Talking Style with Stacy London
Stacy London shares her secrets at Westfield Mall in Escondido.
By Rebekah Sager
Stacy London began her career as an assistant fashion stylist at Vogue magazine. She left Vogue to work as a freelance stylist. She went back to the magazine world to work at Mademoiselle magazine as a senior fashion editor. In 2003, London launched her TV career co-hosting the TLC makeover show “What Not To Wear” with Clinton Kelly. In addition to her hosting duties, London is a regular fashion contributor to NBC’s Today Show. She’s appeared on Oprah, Access Hollywood, and the Early Show. I met up with London at the Westfield mall in Escondido, where she was appearing in her cross-country style tour. Adoring fans waited in long lines to hear London’s opinions on everything from fall fashion trends to style essentials.
R-What is the number one style tip you’d give women?
SL- Take your time when you shop. Go maybe once a week or once a month and just browse. Buy what you love. Don’t buy when you’re in a hurry and you need something that day. Believe me, if you buy a great fitting little dress, eventually you’re going to use it. Be strategic not impulsive.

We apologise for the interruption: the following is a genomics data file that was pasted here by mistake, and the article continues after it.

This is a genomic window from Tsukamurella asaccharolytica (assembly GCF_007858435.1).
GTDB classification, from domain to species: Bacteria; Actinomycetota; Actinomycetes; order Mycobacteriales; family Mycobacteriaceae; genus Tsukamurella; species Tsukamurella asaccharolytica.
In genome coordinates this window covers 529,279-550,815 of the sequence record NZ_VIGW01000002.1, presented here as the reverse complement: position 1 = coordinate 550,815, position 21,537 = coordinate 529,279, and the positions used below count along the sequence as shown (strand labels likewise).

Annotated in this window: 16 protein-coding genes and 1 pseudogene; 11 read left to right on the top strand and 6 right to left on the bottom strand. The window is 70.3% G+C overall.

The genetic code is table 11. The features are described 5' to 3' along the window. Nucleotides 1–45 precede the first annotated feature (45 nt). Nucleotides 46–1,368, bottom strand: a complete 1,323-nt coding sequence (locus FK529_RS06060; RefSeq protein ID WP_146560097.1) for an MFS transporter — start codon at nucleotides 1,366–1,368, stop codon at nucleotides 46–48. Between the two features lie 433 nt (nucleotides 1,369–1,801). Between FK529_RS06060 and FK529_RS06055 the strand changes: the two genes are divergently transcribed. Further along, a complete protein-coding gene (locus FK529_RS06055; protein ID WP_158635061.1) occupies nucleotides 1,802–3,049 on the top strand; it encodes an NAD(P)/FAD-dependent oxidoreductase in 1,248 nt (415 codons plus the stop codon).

I want people to enjoy the process of shopping. You’re painting your own canvas.
R- How would you describe “power dressing”?
SL- A fitted jacket and a pencil skirt. It’s just shy of dominatrix. All you need next is a riding crop.
R- What do you think of following trends?
SL- Trends should all be taken is small doses. Color was huge on the runway this season, but not everybody can or should wear big bright color from head to toe. A trace of color is better--A red belt with red shoes. Pick and choose one trend—be it color, pattern, texture, or shine. Not all together. And women need to be aware of their age, body type, and lifestyle when they choose what to wear.
R- Why are you doing this tour collaborating with the Westfield Malls?
SL- This gives me a chance to educate consumers. I want people to have the best experience shopping at the mall. Malls can be overwhelming. Whether it’s how to shop, what to buy, or how to make a dollar stretch, if I can help people through the process. I describe my job as a style advocate for consumers.
R- If a woman has only one thing in their closet, what should it be?
SL- Own a great fitting dress. It’s easy and can go in a lot of different directions. But the important thing to me is to be yourself. Everyone is a snowflake. I try to promote individuality.